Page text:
If a Magic 8 ball was consulted about North Bay high technology in 2013, the answer might be, “Outlook cloudy, try again.”
North Bay tech leaders say uncertainty has dimmed the near future of the industry in the U.S and elsewhere as the fiscal cliff and other financial crises loom.
It’s not just the inability of politicians in Washington to either concur or compromise on tax issues that has blocked forward movement, but changes in the regimes of Japan and China, the unsettled nature of the European union and troubled times in the Near East.
“Any company is necessarily a global company these days, and so we are all affected by world affairs,” said Enphase Energy President and CEO Paul Nahi. “This is not a time for long-term investment.”
Agilent Technologies’ Electronic Measurement group headquartered in Santa Rosa reported a 5 percent drop in revenues during 2012 despite strong margins. Group President Guy Sene said hiring would remain slow in the coming year.
The company has reduced travel to cut expenses and plans to spend less on equipment and materials during 2013, he said.
“It's really a more cautious spending profile, and making sure what we're spending is really necessary. We never know what will happen. If ... some of these big looming issues happen" in the world economy, "we will probably have to think this through again.”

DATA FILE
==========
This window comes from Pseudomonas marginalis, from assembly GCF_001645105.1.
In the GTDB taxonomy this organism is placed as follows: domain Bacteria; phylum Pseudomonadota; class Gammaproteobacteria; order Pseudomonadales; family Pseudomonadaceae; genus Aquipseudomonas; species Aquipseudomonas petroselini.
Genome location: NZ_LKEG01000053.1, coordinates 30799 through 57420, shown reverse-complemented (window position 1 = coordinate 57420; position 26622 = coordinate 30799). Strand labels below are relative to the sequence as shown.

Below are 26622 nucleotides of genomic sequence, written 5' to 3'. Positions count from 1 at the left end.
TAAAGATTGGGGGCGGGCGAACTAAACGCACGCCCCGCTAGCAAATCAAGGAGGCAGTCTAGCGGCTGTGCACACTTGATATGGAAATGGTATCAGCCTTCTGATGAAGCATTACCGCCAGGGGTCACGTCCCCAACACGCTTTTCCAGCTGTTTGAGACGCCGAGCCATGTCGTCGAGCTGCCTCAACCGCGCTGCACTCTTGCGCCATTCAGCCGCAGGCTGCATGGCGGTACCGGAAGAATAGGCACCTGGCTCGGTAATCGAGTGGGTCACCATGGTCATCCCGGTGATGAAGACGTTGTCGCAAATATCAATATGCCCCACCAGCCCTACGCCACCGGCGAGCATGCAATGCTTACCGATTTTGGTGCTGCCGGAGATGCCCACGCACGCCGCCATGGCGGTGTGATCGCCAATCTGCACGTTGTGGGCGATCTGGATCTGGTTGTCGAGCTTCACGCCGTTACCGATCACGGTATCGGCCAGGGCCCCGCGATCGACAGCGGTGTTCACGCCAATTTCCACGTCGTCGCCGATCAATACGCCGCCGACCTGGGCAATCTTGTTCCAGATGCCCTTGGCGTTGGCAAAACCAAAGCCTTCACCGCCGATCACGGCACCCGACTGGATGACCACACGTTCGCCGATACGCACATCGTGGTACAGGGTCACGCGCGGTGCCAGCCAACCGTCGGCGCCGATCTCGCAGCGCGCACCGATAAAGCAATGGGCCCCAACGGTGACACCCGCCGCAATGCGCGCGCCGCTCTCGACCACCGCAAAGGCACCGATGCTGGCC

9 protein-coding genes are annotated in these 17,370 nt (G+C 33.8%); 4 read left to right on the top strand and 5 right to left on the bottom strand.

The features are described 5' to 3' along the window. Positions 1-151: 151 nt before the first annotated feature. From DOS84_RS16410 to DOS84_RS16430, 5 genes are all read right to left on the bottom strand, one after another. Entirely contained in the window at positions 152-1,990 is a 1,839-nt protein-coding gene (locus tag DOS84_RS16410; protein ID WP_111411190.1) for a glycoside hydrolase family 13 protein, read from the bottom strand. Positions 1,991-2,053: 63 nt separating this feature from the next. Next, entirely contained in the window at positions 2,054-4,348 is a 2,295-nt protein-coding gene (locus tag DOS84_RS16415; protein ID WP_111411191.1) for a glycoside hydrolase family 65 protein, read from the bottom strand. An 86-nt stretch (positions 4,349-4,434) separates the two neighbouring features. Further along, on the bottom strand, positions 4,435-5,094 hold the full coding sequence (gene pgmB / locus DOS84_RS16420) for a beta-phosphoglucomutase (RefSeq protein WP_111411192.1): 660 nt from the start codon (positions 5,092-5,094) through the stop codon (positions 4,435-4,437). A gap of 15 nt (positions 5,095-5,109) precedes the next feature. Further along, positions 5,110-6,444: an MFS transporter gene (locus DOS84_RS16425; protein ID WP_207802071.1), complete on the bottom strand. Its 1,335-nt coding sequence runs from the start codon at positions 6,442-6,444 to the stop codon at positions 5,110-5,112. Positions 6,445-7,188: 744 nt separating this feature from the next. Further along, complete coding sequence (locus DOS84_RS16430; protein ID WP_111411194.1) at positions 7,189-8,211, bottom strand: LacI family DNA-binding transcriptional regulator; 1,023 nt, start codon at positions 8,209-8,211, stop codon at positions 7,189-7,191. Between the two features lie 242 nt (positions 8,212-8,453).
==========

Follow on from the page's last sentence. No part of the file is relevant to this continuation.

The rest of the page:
Caution has not stifled innovation, however. Agilent just launched two lines of new products which it hopes will broaden its market share in testing cellular networks.
At Autodesk the focus is also on new products, said Amar Hanspal, senior vice president of the Information Modeling and Platform Products Group.
“We’ve been through rough times before and they inspired us to become more than just a CAD software company. We intend to keep our eyes on what customers want and continue to provide it,” he said. “We’re looking for short-term growth.”
The coming year will see judicious allocation of resources at the San Rafael company, but Mr. Hanspal expects a flurry of new applications for mobile and cloud computing.
“Autodesk has always been about simplifying complex technology and moving design closer to the actual field work,” he said. “Cloud and mobile enable an extraordinary level of collaboration between the two areas. Despite troubled times we’re seeing a revolution to rival the PC.”
Short-term growth is also the goal of Enphase. The Petaluma maker of microinverters for the solar industry will continue to move into new areas of the globe, but lightly, without the addition of many staff, said Mr. Nahi.
“The solar market is experiencing some challenges right now, but there will be growth. It’s important for solar companies -- for all companies during turbulent times -- to keep an eye on providing value and cutting costs for customers.”
Reducing energy bills, as the Enphase equipment does by increasing the output of solar panels, is especially important during unsettled economic times, he said.
“The need for solar energy is greater than ever and so is the need for low-cost solutions," Mr. Nahi said.